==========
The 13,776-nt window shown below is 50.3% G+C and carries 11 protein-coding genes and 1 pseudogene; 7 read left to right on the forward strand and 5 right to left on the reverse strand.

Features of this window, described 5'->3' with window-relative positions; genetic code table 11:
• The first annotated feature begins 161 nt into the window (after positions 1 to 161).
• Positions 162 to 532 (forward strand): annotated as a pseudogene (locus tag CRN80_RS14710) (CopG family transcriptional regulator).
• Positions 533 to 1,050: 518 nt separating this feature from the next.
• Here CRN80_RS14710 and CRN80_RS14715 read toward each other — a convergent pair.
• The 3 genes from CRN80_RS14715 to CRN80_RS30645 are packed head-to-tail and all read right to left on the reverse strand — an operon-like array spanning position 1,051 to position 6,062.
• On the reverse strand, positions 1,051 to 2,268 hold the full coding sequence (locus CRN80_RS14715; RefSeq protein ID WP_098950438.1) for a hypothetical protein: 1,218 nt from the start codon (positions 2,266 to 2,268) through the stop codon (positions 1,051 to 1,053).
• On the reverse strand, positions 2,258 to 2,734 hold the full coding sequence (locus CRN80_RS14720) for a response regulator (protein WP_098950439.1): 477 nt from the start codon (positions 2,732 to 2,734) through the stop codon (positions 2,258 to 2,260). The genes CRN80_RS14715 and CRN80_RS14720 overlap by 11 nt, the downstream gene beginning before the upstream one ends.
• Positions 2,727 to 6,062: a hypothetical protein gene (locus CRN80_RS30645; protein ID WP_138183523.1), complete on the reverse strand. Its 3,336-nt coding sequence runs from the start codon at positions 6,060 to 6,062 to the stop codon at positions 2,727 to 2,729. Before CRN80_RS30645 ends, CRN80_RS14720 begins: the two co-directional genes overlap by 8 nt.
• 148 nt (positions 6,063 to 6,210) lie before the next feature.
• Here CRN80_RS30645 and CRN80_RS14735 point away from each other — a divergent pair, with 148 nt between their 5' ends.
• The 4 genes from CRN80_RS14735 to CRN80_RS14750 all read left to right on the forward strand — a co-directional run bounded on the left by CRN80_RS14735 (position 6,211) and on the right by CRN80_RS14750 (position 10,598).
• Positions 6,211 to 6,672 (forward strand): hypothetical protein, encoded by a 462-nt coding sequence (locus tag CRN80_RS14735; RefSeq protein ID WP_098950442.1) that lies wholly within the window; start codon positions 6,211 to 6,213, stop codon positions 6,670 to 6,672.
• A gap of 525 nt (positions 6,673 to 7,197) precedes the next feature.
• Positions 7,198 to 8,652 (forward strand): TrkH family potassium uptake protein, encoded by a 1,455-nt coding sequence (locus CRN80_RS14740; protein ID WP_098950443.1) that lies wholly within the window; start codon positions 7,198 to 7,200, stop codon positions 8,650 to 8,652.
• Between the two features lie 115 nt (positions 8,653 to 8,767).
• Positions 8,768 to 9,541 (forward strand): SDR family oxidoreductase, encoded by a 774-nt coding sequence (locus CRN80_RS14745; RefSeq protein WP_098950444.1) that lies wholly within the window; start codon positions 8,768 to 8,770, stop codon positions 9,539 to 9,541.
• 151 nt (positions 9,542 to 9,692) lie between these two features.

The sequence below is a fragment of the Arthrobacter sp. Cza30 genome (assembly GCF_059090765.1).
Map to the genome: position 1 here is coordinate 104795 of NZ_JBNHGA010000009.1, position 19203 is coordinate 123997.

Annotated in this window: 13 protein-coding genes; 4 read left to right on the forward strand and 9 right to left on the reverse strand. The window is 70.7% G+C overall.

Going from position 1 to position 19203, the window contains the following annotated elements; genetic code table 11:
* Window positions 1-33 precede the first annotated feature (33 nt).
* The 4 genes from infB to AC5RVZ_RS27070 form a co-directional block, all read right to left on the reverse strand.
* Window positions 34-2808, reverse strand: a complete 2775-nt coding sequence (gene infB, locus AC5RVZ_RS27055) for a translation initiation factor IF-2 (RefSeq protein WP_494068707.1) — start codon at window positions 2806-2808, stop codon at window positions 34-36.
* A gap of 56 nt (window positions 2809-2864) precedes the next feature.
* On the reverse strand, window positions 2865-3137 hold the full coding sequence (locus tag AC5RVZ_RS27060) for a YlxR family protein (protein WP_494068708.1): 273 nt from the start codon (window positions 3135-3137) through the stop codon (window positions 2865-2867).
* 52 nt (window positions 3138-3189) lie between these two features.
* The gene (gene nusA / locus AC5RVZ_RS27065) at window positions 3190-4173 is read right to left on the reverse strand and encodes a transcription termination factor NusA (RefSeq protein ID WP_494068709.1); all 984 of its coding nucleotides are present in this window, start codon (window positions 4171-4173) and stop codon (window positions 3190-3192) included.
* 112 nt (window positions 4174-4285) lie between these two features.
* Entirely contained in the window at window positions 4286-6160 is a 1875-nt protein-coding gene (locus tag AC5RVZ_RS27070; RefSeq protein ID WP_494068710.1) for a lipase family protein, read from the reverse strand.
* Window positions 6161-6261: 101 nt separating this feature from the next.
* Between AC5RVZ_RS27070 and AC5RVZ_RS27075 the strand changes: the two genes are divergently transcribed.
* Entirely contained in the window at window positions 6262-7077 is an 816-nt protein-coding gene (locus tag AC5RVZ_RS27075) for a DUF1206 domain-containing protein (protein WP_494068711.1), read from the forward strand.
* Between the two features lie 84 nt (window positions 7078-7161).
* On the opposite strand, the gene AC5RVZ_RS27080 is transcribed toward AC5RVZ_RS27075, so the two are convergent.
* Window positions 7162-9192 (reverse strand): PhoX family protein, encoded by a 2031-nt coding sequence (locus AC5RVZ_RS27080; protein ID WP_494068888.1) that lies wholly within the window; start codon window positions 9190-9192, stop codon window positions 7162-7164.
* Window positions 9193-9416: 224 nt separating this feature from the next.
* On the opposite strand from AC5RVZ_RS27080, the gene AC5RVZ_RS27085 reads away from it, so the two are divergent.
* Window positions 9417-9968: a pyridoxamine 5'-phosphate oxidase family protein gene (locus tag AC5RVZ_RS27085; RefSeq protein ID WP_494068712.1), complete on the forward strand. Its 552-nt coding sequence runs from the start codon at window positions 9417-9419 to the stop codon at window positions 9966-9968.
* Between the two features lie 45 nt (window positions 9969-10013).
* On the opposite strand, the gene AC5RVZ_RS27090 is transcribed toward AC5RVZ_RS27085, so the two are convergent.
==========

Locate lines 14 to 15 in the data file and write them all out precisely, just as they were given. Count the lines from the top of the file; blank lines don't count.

• Positions 6,211 to 6,672 (forward strand): hypothetical protein, encoded by a 462-nt coding sequence (locus tag CRN80_RS14735; RefSeq protein ID WP_098950442.1) that lies wholly within the window; start codon positions 6,211 to 6,213, stop codon positions 6,670 to 6,672.
• A gap of 525 nt (positions 6,673 to 7,197) precedes the next feature.